Cycling News

With Hart’s Departure, Giro Shaken — Not Broken

106th Giro d’Italia 2023 - Stage 8

[Traveling for a second week but hey, let’s babble…]

I don’t actually have a lot to add to today’s news about Tao Geoghegan Hart fracturing his hip and leaving behind his legitimate hopes of a second Giro d’Italia victory. What don’t you already know about it? The race has been drenched for days and every remaining stage of the Giro has a non-zero chance of seeing rain. The good news is that the odds each day are mostly moderate, based on Milan’s weather forecast, and the odd scattered shower won’t be a huge problem unless it coincides with a dicey descent. Fingers crossed for good luck there. If nothing else, the temperatures should warm up after Saturday. The crashes are an even worse story. But let’s reset ourselves, talk a bit about the rest of the race, and try to have a little fun.

Photo by Tim de Waele/Getty Images

The Competition Is Still Good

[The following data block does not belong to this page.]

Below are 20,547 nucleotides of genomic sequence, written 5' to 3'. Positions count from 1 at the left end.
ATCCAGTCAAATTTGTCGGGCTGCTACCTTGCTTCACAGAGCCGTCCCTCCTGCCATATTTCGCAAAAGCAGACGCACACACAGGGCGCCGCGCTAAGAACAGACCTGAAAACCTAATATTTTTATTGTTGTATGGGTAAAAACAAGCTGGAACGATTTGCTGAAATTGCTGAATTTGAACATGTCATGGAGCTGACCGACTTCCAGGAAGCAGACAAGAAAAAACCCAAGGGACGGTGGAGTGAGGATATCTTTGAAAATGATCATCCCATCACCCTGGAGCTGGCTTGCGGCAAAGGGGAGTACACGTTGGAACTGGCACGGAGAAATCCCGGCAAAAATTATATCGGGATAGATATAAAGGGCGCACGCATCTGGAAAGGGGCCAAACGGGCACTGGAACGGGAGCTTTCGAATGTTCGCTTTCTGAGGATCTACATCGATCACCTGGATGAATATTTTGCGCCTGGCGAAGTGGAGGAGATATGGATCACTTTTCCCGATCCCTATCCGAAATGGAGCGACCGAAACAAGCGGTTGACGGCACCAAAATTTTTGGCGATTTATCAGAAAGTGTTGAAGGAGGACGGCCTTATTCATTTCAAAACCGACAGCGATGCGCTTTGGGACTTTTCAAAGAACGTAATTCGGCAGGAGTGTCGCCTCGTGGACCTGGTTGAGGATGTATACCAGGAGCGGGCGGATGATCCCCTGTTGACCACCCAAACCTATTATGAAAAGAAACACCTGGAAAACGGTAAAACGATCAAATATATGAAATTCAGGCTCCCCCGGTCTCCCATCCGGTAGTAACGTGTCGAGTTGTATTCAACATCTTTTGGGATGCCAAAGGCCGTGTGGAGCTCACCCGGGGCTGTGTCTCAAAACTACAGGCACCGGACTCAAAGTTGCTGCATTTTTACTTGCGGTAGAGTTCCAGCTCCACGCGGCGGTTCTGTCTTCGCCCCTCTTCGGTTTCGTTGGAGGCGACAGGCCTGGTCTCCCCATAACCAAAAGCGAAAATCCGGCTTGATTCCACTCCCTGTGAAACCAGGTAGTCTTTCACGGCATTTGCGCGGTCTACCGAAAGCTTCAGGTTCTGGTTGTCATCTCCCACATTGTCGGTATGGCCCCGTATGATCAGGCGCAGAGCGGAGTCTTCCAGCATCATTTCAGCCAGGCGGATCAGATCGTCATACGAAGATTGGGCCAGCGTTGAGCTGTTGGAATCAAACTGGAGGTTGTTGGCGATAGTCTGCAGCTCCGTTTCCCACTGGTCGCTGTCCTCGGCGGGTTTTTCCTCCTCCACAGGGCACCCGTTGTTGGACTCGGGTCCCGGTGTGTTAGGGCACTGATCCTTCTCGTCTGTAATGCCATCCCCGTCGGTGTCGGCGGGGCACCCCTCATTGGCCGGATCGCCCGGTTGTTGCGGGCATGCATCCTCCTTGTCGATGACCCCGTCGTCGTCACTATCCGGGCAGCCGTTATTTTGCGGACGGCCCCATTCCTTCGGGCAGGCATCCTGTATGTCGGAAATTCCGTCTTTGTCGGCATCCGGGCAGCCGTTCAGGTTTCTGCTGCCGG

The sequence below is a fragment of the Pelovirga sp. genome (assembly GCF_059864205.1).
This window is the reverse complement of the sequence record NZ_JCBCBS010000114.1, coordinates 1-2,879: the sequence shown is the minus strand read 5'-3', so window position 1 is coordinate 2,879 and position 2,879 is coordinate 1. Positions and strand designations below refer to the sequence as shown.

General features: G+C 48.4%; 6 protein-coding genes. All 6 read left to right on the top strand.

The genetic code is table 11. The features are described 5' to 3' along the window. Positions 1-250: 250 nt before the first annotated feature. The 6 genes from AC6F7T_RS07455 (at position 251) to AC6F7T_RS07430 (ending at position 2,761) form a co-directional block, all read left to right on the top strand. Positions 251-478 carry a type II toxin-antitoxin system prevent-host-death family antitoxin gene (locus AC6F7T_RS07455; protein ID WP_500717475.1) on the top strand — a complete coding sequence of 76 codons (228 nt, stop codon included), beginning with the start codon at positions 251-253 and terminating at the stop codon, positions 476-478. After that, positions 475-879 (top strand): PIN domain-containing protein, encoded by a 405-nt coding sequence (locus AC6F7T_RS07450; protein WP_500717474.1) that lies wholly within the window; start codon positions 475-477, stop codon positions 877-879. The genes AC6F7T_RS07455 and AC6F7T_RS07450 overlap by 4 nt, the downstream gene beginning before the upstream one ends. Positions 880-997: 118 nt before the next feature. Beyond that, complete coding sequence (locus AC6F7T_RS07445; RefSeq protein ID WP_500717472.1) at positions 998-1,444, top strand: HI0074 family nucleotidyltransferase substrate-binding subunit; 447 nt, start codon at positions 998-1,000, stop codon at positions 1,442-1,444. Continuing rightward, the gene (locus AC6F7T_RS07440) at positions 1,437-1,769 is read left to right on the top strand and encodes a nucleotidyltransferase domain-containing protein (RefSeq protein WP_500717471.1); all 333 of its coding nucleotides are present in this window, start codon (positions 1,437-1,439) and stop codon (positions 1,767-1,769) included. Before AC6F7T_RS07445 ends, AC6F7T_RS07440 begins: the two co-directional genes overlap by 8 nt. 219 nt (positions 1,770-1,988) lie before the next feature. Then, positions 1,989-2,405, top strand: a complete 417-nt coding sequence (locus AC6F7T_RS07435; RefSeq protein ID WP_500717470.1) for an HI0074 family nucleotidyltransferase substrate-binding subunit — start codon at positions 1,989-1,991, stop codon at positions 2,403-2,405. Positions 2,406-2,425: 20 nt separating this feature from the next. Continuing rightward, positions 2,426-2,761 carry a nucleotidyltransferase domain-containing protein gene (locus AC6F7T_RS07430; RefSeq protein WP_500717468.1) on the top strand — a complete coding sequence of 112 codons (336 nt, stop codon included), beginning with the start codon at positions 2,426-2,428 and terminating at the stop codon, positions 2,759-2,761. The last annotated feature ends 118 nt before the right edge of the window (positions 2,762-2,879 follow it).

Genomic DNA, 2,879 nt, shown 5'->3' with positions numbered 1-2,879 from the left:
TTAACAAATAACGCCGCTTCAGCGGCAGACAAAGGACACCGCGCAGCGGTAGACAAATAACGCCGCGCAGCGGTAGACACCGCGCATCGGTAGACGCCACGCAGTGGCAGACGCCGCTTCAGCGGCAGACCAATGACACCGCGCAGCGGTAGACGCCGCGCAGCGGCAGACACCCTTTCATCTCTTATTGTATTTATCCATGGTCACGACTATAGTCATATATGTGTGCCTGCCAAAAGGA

The Covid departure of Remco Evenepoel robbed us of what looked like a really fascinating general classification battle. Evenepoel’s inability to pad his lead in the second time trial left us with seven riders atop the GC separated by less than two minutes, and all (except maybe Andreas Leknessund?) with a plausible path to both winning and losing. Three of those seven riders are now out, with Vlasov having left yesterday and TGH’s crash today.

But we still have Leknessund at 35 seconds and defying expectations. And for the big stories, pick your preference. Do you believe in the Geraintaissance? Can a former Tour de France one-off guy pull another one out of his hat, as Thomas spurns his rumored retirement and tries to add another grand tour to his palmares? Does your taste run more toward a Roglification of the mountaintop finishes, where Primož Roglič (“Primo” this month) keeps tacking on five seconds here, ten more there, until everyone says “uncle”? And if he wins, along with his three Vuelta titles, are we sure he’s not about to add a Tour and complete his trilogy someday? Then finally there is “why not me” João Almeida of a still-strong UAE team, three years after his surprise fourth at the Giro and still only 24?

I get that having all hands on deck is better than what we are left with now, but there is nothing unusual about top contenders dropping out. The Tour is the Tour so don’t hear what I’m not saying, but we were fine with a two-man…

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